Community-acquired spondylodiscitis caused by escherichia co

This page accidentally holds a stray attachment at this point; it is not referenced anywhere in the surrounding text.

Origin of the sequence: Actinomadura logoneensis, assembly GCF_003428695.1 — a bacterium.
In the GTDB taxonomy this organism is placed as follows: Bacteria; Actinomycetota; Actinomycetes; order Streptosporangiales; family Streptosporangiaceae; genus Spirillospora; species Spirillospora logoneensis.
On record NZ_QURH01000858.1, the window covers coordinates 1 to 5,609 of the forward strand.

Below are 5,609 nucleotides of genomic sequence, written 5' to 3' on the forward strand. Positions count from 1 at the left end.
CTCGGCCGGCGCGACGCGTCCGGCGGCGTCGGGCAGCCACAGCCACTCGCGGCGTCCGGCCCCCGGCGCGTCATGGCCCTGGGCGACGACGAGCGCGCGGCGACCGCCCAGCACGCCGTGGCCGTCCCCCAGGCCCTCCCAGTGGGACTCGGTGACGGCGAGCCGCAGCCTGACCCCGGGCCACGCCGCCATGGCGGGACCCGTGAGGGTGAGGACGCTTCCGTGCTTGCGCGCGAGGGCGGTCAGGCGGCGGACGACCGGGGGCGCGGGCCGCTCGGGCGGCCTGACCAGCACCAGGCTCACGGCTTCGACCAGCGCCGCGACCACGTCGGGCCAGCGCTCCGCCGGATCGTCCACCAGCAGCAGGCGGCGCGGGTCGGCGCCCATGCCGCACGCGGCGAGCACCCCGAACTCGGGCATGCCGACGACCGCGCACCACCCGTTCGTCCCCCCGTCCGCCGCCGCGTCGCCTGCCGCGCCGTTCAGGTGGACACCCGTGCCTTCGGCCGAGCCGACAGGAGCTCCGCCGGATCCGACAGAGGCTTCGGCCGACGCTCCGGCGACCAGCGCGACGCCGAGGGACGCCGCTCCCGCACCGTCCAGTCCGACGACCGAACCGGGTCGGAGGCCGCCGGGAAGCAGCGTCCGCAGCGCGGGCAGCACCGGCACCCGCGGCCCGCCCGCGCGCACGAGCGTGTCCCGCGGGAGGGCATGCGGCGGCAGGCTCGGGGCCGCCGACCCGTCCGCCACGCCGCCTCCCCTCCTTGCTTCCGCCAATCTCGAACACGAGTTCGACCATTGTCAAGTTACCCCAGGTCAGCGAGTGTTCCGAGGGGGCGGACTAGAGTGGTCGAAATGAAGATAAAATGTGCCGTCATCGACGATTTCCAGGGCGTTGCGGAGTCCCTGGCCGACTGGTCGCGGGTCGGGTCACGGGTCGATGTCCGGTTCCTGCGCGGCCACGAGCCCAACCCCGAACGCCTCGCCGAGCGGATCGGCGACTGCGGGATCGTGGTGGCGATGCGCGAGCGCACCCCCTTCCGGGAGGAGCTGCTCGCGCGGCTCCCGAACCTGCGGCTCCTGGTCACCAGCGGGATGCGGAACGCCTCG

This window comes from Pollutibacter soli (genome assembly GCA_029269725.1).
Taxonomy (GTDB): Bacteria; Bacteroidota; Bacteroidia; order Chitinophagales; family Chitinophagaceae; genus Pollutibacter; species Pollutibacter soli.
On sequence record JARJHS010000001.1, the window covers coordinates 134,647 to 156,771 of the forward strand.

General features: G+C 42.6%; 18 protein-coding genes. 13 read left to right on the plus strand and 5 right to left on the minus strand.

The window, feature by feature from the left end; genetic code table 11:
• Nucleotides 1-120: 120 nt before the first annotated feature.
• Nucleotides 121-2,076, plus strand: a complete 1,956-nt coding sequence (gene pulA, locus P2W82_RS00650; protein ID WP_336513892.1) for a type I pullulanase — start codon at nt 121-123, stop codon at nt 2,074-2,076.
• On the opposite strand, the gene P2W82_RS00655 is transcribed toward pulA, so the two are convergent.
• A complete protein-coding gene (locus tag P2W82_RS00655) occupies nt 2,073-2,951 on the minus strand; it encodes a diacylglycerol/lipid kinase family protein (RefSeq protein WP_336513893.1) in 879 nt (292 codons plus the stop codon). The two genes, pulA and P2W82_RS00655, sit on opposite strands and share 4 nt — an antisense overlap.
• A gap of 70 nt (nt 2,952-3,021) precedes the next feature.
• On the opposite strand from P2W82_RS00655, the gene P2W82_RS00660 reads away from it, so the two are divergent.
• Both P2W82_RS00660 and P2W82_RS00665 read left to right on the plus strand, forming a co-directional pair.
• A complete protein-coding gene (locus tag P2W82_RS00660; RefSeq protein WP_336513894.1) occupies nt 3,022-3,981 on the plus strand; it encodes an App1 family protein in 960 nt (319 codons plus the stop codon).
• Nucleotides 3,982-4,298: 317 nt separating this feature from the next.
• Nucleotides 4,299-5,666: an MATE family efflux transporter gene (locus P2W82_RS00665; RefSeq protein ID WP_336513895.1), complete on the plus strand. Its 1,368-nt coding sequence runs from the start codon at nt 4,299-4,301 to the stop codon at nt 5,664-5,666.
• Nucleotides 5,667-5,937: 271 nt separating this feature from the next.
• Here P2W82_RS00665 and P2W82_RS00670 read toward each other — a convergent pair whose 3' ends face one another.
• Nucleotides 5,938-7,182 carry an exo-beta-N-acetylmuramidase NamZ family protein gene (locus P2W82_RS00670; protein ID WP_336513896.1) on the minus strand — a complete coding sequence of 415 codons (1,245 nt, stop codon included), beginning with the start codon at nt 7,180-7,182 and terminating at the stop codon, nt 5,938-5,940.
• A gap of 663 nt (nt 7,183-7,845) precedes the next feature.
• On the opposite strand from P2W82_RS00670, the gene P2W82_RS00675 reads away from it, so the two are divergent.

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Vertebral osteomyelitis, or spondylodiscitis, is a rare disease with increasing prevalence in recent years due to a greater number of spinal surgical procedures, nosocomial bacteraemia, an aging population and intravenous drug addiction. Haematogenous infection is the most common cause of spondylodiscitis. We report a 47-year-old man diagnosed with Escherichia coli spondylodiscitis. The patient initially presented with a 4-day history of inflammatory, mechanical pain in the lower back suggesting sciatica. Treatment included NSAIDs and opioids. Two days after discharge from hospital following an admission due to an upper GI bleeding, the back pain intensified, precipitating a new attendance to the emergency department; during which lumbosacral radiography showed marked reduction of L2/L3 intervertebral space. After a new admission to the rheumatology unit due to worsening of symptoms and raised inflammatory markers, an expedited MRI showed loss of intervertebral disc space at L2/L3, with an irregular high-intensity area at L2; suggesting a fluid collection extending to adjacent soft tissues. Fluoroscopy-guided core needle bone biopsies were reported positive for Escherichia coli sensitive to ceftriaxone. The patient was treated (received treatment) with a 3-weeks course of ceftriaxone following a formal diagnosis of E. coli spondylodiscitis...

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